A Caterpillar-shaped Star Discovered by NASA

Have you and your Blasters been keeping up with recent space news? NASA recently found a protostar that is a light-year-long and shaped like a caterpillar. Protostars are knots in its early evolutionary stage, and by collecting gas, dust and other materials from its surrounding region, a protostar may eventually evolve and become young stars.

Cosmic Caterpillar

Photo by NASA

The irregular shape of the star “wanna-be” is caused by the harsh winds from 65 of the hottest, brightest known stars, classified as O-type stars. These stars are blasting ultraviolet radiation at the protostar, effectively dissolving the envelop around it. This sculpts the gas and dust surrounding the protostar into its elongated shape.

Spectroscopic observations show that the protostar is still collecting materials to bulk up its mass. Scientists predict that the final masses of these young stars from that region of the universe may be 1 to 10 times that of our Sun. However, if the O-type stars continue to erode the envelop with radiation, the final masses may reduce. Moreover, to tell whether the stars formed will be “heavy” or “light”, we can only wait.

NASA Discovers Black Hole Cluster in Neighboring Galaxy

In our neighboring sister galaxy of Andromeda, NASA’s Chandra X-ray observatory has identified 26 black hole candidates, the largest number to date in a galaxy outside our own.  Using over 150 images spanning more than 13 years, Chandra has been able to observe this large cluster of black holes that scientists believe to be just the tip of the iceberg.  The reason why this finding is so exciting to researchers is that black holes generally will not have close companions and will be invisible to detection.

The black holes found by Chandra belong to the stellar mass category, meaning they formed from the deaths of extremely large stars and usually have masses 5 to 10 times that of our sun.  As material is pulled from nearby stars and heated up to create radiation before being engulfed by the black hole, scientists are able to use this radiation to detect these otherwise invisible objects.  Researchers engaged in a couple steps to identify these clusters as a stellar mass system in the Andromeda galaxy.

ChandraFirst, utilizing a technique focusing on the brightness and variability of X-ray sources in Chandra’s data, astronomers were able to classify the black holes as a stellar mass system in the Andromeda galaxy as opposed to supermassive black holes elsewhere.  Second, analyzing the X-ray sources, researchers noted two important characteristics: they were brighter than a certain high level of X-rays and possessed a distinct color.  Chandra’s advanced X-ray technology played a vital role in locating the black holes that may have otherwise gone unnoticed.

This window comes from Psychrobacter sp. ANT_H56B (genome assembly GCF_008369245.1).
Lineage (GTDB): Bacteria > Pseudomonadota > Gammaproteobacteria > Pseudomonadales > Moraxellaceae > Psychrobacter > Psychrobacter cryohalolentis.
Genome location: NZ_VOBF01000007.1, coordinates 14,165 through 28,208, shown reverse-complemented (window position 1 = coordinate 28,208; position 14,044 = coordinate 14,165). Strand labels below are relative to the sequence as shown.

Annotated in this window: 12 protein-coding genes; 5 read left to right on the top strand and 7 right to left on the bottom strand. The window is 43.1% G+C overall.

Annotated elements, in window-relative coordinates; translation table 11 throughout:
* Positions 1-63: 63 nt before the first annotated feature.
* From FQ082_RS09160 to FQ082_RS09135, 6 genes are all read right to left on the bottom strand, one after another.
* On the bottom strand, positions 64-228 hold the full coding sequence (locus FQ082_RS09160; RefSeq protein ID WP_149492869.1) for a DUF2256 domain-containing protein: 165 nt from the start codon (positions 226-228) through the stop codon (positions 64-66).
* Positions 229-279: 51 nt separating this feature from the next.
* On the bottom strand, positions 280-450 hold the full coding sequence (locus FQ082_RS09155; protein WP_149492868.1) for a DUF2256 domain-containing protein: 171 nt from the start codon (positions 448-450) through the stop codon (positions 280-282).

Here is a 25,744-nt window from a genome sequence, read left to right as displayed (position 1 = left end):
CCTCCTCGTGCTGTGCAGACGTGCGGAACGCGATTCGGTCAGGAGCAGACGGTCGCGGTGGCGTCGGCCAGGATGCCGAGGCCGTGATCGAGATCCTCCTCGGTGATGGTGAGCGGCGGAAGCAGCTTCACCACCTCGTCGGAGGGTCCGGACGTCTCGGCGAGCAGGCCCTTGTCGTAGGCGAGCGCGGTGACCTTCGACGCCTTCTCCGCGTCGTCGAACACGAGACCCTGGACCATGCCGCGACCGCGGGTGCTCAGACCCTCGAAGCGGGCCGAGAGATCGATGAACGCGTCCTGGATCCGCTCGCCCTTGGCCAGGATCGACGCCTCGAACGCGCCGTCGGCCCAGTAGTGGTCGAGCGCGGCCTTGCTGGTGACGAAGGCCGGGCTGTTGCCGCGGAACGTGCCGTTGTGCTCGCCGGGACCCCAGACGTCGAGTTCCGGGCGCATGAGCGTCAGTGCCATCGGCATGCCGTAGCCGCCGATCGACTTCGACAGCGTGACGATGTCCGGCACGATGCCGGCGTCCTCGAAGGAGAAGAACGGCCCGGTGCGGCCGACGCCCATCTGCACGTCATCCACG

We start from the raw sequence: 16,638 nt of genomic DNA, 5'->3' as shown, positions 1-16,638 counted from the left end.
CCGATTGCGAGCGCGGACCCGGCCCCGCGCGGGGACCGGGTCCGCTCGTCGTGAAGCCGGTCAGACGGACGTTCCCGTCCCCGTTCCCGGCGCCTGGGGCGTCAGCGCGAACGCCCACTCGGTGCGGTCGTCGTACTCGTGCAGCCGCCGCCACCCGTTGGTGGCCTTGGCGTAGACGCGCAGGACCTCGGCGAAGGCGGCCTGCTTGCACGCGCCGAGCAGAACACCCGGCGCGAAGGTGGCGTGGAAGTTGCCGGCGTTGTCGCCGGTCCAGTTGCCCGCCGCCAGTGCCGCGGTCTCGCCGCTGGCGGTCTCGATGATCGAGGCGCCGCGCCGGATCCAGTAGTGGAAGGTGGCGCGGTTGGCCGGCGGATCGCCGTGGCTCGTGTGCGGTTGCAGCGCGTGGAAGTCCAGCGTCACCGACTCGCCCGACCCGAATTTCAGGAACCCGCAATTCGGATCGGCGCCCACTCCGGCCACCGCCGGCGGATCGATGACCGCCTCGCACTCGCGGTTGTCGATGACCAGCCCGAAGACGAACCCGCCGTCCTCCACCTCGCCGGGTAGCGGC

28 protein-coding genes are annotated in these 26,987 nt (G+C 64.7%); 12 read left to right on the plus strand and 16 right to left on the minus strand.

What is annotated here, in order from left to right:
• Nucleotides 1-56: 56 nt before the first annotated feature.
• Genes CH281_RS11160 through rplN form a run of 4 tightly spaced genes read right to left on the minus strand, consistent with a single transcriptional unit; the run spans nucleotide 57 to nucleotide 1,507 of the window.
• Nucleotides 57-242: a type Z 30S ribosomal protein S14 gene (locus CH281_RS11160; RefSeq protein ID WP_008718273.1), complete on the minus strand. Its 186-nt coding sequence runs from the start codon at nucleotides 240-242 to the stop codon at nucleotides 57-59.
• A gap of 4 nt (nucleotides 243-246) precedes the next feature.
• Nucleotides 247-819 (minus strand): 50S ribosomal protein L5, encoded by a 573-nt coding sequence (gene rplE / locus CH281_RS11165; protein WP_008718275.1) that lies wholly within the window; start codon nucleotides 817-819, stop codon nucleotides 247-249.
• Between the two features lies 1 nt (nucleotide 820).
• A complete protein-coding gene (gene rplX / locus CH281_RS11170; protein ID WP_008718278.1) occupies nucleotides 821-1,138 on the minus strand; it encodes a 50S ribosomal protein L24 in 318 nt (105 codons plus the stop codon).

One critical aspect to the black hole cluster’s research was observing over 13 years of images from Chandra.  This long exposure allowed astronomers to test whether the objects were black holes or neutron stars, which possess similar characteristics.  Using data provided by Chandra, scientists had previously found 9 black holes and with this new cluster the total has increased to 35.

Researchers are extremely excited about this discovery that they have spent years searching for.  While black holes remain a mysterious phenomena, the findings made by the Chandra X-ray observatory may play a key role in unraveling more secrets about black holes and the galaxies they reside in.

Rare Unplanned Spacewalk for NASA

The work that NASA has accomplished throughout the years has given society incredible insight into the world around us. In addition to this, there is no doubt that all of NASA’s work has been characterized by methodology, regulations, and plans. This type of planning and preparation, however, was disrupted recently by an unplanned spacewalk on the international space station.

On Saturday, May 11, two astronauts made an unplanned spacewalk in order to find more information about ammonia snowflakes that were appearing in space over a span of two days.

It was found that the space station cooling system had sustained a leak. Over time, the damage caused by the leak increased, prompting this spacewalk. The leak resulted in a loss of ammonia coolant, causing one of the eight power systems that provide electricity to the space station to shut down.

Luckily, the space station and its crew were never in any danger. Also, the two astronauts that went on this spacewalk were two experienced spacewalkers who had actually worked on the damaged part of the station. The spacewalk was also significant because it was very unique and rare for NASA. Normally, NASA’s actions are planned out and deliberate, while this spacewalk was thought out in a quicker-than-usual manner.

During the five and a half-hour spacewalk, the two astronauts located the potential leak and replaced a pump in the station. More time is needed to ascertain whether or not this replacement pump fixed the leak in the space station. After the spacewalk mission was completed, the station took great care to make sure that no residual ammonia remained on the space suits. This is because the ammonia would have been toxic if it entered the station.

All of the aspects of this recent story from NASA could serve as a potential learning tool for your child. Ask your child questions, such as how they would approach fixing the issue at the space station, or even about what they think about the after-mission process the astronauts had to go through. Also, do not forget to incorporate their favorite science and math activities during these learning opportunities.